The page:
Recently I have been invited to give workshops in numerous locations on the basics; the core documents and key websites that I believe anyone involved in Christian formation with children, youth, or adults needs to know about. For January’s Forma Conference workshop, I put together a handout where they are all located in one place.
But for those who want the documents with more of an explanation – here goes. Think of it as a catechism for Episcopal educators: a question with some answers. These are the questions I am frequently asked, and how I respond:
Q. What is the curriculum authorized by the Episcopal Church?
A. The Episcopal Church does not have an authorized, published curriculum for any age. If anything, all of what is taught should be based on The Baptismal Covenant and An Outline of the Faith (also known as The Catechism found in the Book of Common Prayer. However, the Episcopal Church, via a General Convention resolution and Task Force assigned for its implementation, created a seminal text: Called To Teach and Learn: A Catechetical Vision and Guide for the Episcopal Church (1994). Every church was sent one. Many churches put them on the bookshelf or in a closet and never opened its covers. You can download it here, as well as a companion piece written by The Rev. Canon Joe Russell, Discovering Called to Teach and Learn. The Spanish version is here. Continue reading A Back to Basics Q & A
This past Saturday I gave a workshop at the annual Spring Training event for the Episcopal Church in Connecticut. My presentation involved sharing ideas of how we can make worship more formational for children as well as how we can help parents make faith conversations and practices part of every day life at home. It occurred to me as I was putting some materials together for a “show & tell” that my process (and examples) make a great example of how to do both.
Basically, I gathered up all the supplies that I would put together in a “quiet bag” that I might bring to church with me if I had a preschooler or 8-year-old sitting alongside me in the pew for an entire worship service. What if we made such bags available to children to pick up before they entered our worship spaces? What if some of these objects were put into a “home box” and given to families for their use in at home or in the car? Continue reading A Child’s “Worship Bag”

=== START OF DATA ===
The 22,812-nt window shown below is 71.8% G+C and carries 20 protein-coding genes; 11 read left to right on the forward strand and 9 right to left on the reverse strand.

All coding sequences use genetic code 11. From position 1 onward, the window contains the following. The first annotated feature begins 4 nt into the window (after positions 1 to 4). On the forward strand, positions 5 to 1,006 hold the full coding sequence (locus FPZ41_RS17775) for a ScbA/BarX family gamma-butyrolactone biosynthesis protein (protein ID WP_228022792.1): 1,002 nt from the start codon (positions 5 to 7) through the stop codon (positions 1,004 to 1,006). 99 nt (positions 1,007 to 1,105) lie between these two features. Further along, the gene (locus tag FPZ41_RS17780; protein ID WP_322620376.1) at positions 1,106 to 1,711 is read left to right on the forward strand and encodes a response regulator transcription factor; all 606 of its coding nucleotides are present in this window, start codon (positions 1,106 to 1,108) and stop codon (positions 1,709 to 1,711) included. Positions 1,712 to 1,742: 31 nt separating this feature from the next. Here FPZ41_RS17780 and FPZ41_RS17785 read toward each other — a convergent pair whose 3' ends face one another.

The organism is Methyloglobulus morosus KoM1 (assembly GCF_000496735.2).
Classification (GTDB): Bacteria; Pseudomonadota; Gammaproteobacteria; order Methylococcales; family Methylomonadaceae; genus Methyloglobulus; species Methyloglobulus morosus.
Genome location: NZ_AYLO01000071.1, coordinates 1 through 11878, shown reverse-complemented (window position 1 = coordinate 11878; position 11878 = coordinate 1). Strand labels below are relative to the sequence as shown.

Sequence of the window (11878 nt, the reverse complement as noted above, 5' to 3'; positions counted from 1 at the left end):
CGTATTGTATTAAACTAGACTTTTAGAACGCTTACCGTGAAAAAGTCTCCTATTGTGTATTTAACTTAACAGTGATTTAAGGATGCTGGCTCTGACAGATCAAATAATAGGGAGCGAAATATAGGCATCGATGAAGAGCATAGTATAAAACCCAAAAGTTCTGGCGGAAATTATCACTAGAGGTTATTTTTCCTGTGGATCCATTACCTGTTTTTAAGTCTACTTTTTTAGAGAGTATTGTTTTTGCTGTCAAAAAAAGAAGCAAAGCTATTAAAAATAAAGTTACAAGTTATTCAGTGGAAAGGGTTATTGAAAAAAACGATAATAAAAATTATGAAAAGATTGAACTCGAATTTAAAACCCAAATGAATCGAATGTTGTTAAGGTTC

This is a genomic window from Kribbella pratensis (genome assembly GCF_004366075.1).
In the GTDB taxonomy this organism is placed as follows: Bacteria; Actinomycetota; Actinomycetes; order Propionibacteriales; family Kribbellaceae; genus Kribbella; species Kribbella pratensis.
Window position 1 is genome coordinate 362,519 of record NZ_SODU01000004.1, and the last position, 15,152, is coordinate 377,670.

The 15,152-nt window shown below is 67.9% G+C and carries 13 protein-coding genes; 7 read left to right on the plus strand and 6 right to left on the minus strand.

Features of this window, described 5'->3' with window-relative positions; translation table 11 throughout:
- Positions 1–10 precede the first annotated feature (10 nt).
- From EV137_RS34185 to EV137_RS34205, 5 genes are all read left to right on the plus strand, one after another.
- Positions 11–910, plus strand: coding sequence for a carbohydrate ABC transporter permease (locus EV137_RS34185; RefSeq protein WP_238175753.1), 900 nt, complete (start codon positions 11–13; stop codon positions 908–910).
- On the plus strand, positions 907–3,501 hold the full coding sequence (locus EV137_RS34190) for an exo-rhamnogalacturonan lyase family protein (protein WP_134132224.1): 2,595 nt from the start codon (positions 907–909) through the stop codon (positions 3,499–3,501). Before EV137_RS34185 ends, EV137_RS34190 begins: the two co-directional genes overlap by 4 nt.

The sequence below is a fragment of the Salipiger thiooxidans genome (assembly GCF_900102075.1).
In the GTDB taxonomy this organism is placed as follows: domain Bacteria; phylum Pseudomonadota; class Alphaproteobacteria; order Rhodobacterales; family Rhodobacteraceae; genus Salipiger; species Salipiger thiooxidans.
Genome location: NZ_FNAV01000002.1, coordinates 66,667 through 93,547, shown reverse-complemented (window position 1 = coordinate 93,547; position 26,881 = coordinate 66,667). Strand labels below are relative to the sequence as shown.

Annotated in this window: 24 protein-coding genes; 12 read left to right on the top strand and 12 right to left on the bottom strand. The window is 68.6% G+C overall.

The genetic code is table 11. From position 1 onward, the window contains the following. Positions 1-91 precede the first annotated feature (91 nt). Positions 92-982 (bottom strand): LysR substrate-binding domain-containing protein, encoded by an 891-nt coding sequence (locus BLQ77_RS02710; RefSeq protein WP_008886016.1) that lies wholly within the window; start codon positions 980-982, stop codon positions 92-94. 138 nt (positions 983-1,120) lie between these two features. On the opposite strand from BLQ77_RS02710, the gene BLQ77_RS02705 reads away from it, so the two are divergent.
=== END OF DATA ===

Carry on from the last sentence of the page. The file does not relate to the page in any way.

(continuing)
I always tell congregations that right after Easter is the time to begin evaluating the current programmatic year, especially if a church seeks to discern a new curricular resource to use with children, youth, and/or adults. So this comes a little earlier than in past years, with Easter just days away.
You’ll find my processes and recommendations for evaluation and choosing resources here.
Here are the updated charts that compare a variety of curricular resources from across denominational lines. Granted, this is not an all-inclusive list, but ones that I am aware of that exist within the mainstream. That being said, remember, your choice of curriculum (or any other resource) is dependent on what your needs are. A curriculum will not “solve” all your problems and serve as a tool that can systematically help you achieve your goals. I chose to review the below resources as curricula because they typically involve a Leader’s Guide of some sort, as well as specific lesson plans or outlines for group usage. Continue reading Updated Curriculum Charts
I remember borrowing movies from the public library to show children during our annual meeting. I’d pick up the CAN of film and set up the projector, making sure I thread all the film correctly through the machine and then cross my fingers that it did not break during the viewing.
I remember showing filmstrips of the “Holy Land” in class.
I remember teaching with flannelboard – which is still a great thing to use for a visual storytelling experience.
I remember the smell of mimeograph paper, with the purple ink. And typing on a stencil to run the Sunday bulletin off the Gestener machine. What a mess that could be.
But I guess I am really showing my age.
Even in the past five years, how we engage children and youth in our Christian education programs has changed. Toss out those old VHS tapes and even CDs.
What else makes you feel old? What makes you excited about the future? Can you related to any of the following in the article linked below?
17 Things Technology Has Replaced in Children’s Ministry ~ RELEVANT CHILDREN’S MINISTRY.